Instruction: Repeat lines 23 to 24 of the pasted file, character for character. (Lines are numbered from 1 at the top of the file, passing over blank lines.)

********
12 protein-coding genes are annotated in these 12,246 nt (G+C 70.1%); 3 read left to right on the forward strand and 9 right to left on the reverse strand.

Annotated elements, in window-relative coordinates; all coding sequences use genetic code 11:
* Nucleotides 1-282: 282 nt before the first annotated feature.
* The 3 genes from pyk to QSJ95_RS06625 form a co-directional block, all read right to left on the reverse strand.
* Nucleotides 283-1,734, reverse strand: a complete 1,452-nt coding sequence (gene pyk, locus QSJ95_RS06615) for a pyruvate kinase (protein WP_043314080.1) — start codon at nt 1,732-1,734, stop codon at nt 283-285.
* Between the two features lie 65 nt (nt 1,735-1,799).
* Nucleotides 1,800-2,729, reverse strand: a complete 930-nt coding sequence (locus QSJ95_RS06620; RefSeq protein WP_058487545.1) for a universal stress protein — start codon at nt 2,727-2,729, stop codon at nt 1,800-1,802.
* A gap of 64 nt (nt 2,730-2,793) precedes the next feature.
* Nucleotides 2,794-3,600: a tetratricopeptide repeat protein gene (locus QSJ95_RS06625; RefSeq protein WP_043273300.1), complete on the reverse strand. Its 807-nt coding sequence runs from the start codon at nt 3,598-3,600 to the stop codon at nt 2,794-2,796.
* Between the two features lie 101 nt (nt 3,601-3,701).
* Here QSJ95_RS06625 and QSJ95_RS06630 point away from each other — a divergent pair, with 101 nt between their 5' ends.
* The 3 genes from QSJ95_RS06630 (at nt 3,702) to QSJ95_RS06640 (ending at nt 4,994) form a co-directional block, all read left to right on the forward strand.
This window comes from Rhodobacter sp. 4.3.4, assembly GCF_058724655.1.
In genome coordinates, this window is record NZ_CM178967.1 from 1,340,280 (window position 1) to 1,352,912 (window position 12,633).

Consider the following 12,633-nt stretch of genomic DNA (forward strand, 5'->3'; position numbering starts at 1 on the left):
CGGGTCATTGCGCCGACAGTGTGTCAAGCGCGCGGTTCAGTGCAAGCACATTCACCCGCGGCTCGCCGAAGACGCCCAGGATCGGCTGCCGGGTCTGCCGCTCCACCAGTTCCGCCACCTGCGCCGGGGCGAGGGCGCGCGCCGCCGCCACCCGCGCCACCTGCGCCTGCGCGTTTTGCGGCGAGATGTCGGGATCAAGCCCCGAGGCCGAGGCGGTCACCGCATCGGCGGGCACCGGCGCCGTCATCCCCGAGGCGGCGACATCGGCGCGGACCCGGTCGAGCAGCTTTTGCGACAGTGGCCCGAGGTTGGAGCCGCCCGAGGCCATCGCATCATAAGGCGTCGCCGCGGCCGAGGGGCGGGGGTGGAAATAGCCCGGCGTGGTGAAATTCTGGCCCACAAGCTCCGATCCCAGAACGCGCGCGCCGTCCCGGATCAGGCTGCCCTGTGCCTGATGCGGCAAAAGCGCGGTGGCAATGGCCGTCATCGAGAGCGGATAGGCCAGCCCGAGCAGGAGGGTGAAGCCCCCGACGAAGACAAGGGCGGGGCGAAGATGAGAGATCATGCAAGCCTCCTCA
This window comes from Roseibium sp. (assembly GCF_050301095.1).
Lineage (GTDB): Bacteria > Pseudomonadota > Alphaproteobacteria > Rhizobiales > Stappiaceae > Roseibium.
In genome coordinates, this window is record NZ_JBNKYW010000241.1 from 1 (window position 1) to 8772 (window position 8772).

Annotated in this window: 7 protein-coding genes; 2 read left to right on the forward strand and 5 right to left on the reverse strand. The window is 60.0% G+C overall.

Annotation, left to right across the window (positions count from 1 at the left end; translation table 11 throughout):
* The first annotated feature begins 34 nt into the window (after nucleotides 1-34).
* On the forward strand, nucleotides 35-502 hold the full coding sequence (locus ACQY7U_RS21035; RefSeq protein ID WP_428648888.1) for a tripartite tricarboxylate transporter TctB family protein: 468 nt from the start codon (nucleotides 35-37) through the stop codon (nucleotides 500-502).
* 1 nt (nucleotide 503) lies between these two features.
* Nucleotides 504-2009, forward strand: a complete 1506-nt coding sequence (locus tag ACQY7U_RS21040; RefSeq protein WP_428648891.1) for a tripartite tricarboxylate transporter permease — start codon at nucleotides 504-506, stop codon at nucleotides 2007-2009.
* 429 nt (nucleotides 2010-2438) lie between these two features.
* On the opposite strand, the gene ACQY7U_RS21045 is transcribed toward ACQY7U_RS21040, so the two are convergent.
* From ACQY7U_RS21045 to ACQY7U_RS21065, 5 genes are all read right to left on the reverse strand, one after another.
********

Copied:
* On the forward strand, nucleotides 35-502 hold the full coding sequence (locus ACQY7U_RS21035; RefSeq protein ID WP_428648888.1) for a tripartite tricarboxylate transporter TctB family protein: 468 nt from the start codon (nucleotides 35-37) through the stop codon (nucleotides 500-502).
* 1 nt (nucleotide 503) lies between these two features.